Each CSA farm grows a different mix of produce. Some focus on a small number of more popular items, while others provide a wider range of produce. To figure out which farm is best for you, think about what you like to eat. Many farms have a list of what they grow on their websites, and some even include recipes with your share. No matter how cheap the produce or how convenient the drop-off site, you don’t want a box of produce rotting in your fridge each week! CSAs often allow you to be creative and try new varieties of produce, which is part of the fun.
Share Size & Price
CSA farm shares vary quite a bit in price. Some are upwards of $500 while many are quite a bit less, especially if you have the option to purchase a half-size share. Do the math and figure out the per-week costs. How many people are you feeding? How often do you cook? What do you like to cook? And how does it compare to your grocery bill?
Talk to the farmer about how much food is included on a given week if you’re not sure, and ask if there are any changes throughout the season that you should be aware of (when kale season comes, will your refrigerator be full of the stuff?). You should always feel like you’re getting a good value.
Tip: If a farm only offers whole shares, split yours with a friend!
Pick-up/delivery days and times vary by CSA farm. Think about how far you would be willing to travel on a weekly basis to get your share and what pick-up option would be most convenient and enjoyable for you. Choose the option that best fits your life as you live it. Convenience (or lack thereof) will have a huge impact on your experience throughout the entire CSA season.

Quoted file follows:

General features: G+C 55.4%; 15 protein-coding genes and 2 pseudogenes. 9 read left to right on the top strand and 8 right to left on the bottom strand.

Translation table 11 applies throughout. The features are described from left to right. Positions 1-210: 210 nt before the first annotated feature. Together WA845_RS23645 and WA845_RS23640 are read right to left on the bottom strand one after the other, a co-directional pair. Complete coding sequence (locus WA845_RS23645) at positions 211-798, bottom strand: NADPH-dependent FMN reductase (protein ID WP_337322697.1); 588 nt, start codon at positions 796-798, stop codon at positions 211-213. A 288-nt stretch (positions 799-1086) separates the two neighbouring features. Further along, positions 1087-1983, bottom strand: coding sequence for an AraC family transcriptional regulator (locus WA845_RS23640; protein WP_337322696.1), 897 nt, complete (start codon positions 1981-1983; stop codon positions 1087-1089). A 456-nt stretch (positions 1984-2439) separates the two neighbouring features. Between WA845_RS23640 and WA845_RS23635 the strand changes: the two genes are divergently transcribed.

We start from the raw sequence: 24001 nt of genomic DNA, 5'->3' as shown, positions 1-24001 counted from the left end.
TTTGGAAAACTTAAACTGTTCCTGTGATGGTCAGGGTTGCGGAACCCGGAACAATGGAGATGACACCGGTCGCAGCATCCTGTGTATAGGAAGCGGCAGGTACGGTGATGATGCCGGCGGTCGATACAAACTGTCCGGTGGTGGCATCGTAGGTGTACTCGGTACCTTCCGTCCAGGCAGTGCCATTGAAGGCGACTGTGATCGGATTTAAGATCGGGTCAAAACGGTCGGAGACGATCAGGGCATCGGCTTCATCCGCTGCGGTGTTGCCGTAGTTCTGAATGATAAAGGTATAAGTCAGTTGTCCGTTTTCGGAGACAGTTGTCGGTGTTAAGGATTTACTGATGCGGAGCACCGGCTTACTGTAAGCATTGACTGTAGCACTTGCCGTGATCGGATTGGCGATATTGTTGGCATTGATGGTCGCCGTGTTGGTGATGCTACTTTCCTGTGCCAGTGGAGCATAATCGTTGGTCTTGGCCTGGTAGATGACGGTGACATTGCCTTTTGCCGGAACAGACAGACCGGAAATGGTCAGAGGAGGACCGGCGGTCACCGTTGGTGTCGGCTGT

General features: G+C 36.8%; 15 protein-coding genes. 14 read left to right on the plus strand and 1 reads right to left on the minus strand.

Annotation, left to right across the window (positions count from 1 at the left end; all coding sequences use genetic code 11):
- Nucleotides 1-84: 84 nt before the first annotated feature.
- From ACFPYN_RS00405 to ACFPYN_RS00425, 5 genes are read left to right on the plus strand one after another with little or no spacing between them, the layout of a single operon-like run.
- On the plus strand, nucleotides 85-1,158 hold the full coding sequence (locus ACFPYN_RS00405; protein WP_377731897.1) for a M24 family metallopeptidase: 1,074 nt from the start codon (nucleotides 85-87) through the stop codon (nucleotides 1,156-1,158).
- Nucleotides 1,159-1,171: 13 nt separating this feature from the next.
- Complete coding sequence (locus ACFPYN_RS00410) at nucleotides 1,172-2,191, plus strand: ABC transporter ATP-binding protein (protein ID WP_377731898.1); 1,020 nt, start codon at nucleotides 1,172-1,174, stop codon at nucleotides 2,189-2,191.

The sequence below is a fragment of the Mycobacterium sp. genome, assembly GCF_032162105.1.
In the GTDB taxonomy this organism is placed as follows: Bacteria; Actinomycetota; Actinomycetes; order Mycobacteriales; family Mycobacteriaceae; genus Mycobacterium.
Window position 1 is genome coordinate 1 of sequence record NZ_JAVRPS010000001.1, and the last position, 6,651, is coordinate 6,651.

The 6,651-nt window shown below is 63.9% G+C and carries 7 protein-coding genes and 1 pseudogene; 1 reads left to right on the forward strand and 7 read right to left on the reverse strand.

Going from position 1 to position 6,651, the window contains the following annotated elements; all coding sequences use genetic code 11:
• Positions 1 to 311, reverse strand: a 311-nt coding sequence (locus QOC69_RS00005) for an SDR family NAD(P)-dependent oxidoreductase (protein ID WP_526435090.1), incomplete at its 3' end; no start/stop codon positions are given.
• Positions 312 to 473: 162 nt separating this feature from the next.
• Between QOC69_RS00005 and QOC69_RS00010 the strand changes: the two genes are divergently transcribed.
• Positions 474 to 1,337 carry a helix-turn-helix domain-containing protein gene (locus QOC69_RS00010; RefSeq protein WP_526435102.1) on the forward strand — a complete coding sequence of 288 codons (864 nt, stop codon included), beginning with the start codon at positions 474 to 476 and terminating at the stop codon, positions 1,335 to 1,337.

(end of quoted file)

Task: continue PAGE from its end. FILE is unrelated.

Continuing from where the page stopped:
Another thing to consider is how much time you want to spend on the farm. Some CSA farms offer a variety of ways to keep in touch with farmers through on-farm activities, newsletters and interactions during pick-up. If seeing the farm and participating in farm activities is important to you, then choose one that is close to your home; the likelihood of you actually making it to the farm is far greater when it’s nearby.
Whatever you do, find a way to get some local produce into your house this summer, whether from a CSA, farmers’ market, farm stand or grocery store. Your diet, your dinner and your community will be all the better for it! USE FARMPLATE TO FIND A GREAT CSA NEAR YOU >
PAID ENDORSEMENT DISCLOSURE: In order for me to support my blogging activities, I may receive monetary compensation or other types of remuneration for my endorsement, recommendation, testimonial and/or link to any products or services from this blog. I only ever recommend or link to a product I have direct experience with and love!
AMAZON DISCLOSURE: The owner of this website is a participant in the Amazon Services LLC Associates Program, an affiliate advertising program designed to provide a means for sites to earn advertising fees by advertising and linking to Amazon properties including, but not limited to, amazon.com, endless.com, myhabit.com, smallparts.com, or amazonwireless.com.